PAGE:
Because they typically take a human-first approach to their relationships regardless of the situation. They have empathy. They are solution oriented. They are creative and take action to get things done to help their customers. That’s what makes them great in their role.
Now more than ever, the best business continuity strategy is a human-first one.
Why is that?
Because while the pandemic requires immediate response, and has resulted in quite a bit of unforeseen resistance to conducting business, those organizations that can prove they are true partners with their customers will endear themselves to those customers to foster longer term loyalty in the future - post-pandemic.
There’s a saying and I’m paraphrasing, but it’s something to the extent of, “You know who you can trust when you’re in a fox hole with someone and you both come out alive.”
The idea is that when the going gets tough who is there to help support you through it to brighter days? That’s what your customers are asking. So in this time of crisis customer marketers and related professionals will help themselves best by helping their customers in very human ways.
Here are some ideas:
- To the extent you can, be your customers’ first responders
- As immediately as you can, reach out and empathize with your customers. Help them know that you understand their business and the impact this pandemic is having on their business. Then…
- Make things as frictionless for customers as you’re able
- Figure out how to remove barriers for your customers to help them through this time. It matters less the size of the gesture and more that you’re trying to make their lives and survival a little bit easier.
- Be helpful
- As much as possible, provide useful information, transparency, and solutions that can benefit your customers
- Now is not the time for a hard sell. If you have a solution that can help, consider giving it away for free or at a reduced price. This will serve your brand and marketing efforts well post-pandemic when your customers and their friends shopping for a new, more compassionate vendor like you, start coming around.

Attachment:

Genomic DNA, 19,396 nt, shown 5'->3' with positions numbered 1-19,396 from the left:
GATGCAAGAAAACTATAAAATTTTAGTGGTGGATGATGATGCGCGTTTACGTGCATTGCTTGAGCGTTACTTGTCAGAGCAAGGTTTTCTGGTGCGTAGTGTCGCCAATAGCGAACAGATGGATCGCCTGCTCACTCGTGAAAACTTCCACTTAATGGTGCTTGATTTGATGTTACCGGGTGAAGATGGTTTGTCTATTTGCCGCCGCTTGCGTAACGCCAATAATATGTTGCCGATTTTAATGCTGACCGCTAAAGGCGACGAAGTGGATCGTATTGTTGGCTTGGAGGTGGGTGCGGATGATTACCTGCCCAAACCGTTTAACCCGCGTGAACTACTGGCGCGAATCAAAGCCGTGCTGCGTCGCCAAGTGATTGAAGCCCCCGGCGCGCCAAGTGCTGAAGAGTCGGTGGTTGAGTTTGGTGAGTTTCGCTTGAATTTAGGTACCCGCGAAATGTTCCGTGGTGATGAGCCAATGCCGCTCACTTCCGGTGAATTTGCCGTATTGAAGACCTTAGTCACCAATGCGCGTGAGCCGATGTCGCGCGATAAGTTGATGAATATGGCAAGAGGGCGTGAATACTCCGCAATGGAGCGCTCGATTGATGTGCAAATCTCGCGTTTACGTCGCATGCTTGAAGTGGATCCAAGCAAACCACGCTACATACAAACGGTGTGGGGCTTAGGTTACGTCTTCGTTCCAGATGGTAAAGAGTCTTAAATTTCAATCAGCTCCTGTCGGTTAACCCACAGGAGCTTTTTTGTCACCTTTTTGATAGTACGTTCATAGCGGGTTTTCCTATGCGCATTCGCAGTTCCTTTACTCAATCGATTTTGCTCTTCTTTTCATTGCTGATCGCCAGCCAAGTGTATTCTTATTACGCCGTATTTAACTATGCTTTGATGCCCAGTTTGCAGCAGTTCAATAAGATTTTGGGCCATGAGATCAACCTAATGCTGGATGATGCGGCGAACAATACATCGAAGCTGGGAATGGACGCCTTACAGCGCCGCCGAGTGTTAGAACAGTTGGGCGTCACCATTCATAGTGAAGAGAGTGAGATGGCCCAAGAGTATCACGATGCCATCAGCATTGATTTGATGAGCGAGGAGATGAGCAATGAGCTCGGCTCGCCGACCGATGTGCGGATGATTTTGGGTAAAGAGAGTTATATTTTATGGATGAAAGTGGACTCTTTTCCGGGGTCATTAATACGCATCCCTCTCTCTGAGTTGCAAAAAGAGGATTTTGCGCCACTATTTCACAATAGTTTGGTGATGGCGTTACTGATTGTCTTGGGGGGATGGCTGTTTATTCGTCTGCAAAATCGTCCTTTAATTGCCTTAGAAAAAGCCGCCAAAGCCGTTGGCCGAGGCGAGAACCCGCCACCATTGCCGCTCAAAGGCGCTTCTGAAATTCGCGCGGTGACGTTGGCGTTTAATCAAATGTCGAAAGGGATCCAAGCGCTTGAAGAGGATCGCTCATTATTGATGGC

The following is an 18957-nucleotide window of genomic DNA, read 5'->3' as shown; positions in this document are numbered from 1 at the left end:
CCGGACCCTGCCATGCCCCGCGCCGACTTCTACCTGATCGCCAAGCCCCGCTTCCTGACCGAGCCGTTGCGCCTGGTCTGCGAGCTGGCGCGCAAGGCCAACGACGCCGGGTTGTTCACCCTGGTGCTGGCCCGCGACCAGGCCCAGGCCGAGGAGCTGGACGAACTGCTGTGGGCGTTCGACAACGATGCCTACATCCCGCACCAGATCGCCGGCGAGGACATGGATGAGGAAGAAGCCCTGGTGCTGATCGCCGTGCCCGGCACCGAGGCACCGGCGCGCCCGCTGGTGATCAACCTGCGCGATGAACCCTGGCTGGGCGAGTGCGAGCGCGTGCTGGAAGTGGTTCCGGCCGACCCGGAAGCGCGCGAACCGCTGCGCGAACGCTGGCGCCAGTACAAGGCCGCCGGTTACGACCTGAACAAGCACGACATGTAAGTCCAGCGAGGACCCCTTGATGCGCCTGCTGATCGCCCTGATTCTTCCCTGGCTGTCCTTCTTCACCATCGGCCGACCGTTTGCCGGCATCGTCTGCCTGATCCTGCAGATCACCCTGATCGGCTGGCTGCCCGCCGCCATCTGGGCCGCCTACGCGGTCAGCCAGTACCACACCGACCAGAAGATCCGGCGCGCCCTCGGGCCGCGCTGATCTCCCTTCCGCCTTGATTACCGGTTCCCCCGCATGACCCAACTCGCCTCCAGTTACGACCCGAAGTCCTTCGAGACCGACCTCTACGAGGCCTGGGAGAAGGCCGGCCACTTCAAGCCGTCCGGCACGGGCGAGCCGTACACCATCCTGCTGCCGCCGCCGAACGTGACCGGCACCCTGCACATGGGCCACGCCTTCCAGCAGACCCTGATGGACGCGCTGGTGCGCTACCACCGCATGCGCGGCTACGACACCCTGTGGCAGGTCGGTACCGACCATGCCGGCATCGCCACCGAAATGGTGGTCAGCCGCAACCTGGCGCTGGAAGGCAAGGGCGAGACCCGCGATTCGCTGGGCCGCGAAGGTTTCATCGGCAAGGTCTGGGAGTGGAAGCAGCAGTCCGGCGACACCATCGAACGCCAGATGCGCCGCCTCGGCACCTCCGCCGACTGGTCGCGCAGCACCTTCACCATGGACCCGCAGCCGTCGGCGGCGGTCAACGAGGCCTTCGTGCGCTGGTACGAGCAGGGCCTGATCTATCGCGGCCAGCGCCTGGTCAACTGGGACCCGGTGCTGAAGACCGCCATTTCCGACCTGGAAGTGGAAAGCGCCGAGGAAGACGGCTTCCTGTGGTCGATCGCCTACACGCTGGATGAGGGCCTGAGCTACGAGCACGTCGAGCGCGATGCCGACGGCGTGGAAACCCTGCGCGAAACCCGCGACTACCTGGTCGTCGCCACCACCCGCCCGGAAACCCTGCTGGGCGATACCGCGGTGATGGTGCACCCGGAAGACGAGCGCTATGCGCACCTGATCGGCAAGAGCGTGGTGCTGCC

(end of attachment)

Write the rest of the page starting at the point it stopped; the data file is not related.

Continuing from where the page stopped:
What does this look like in practice?
- Do you have an online customer program and/or customer community with discussion boards? This is your immediate, and near real-time, line of communication with your customers. Now is the time to ensure they know you’re there and are with them through this tough time.
- Put out factual information about what’s going on in your organization and in your industry as a result of the pandemic. Share how you and/or others are navigating it with some success.
- Customers will want to understand what is working for others like them. That’s why, via customer communications, community or your customer program, you want to converse with as many customers as possible to understand their perspective about how this pandemic is affecting them, their employees, and their organization’s ability to operate. Gather that feedback and share it internally to figure out what your business can address to offer solutions, remove friction, or simply highlight positive moments customers are having amongst the common issues all seem to be having. Those messages help give context and hope.
- If your organization is able to move rapidly to provide your customers new solutions that will immediately help them continue their operations, consider deploying such a solution now and making it widely available to your customers in an easy-to-use/deployed way.
- Continue to check in, continue to share ideas about business continuity. You’re building trust with your customers. You’re proving to them that they can rely on you in tough times, and that you will forge a new path in a new normal on the other side of this thing, together.
When you listen to your customers, partner with them to provide solutions, and help them be successful (during a pandemic or otherwise), you will earn the loyalty of customers who will not only want to stick with you, but who will want to advocate for you in the long term.
Nick Venturella is the customer marketing and advocacy strategist running the "XOXO customer program" for the human capital management (HCM) cloud software company, Ceridian.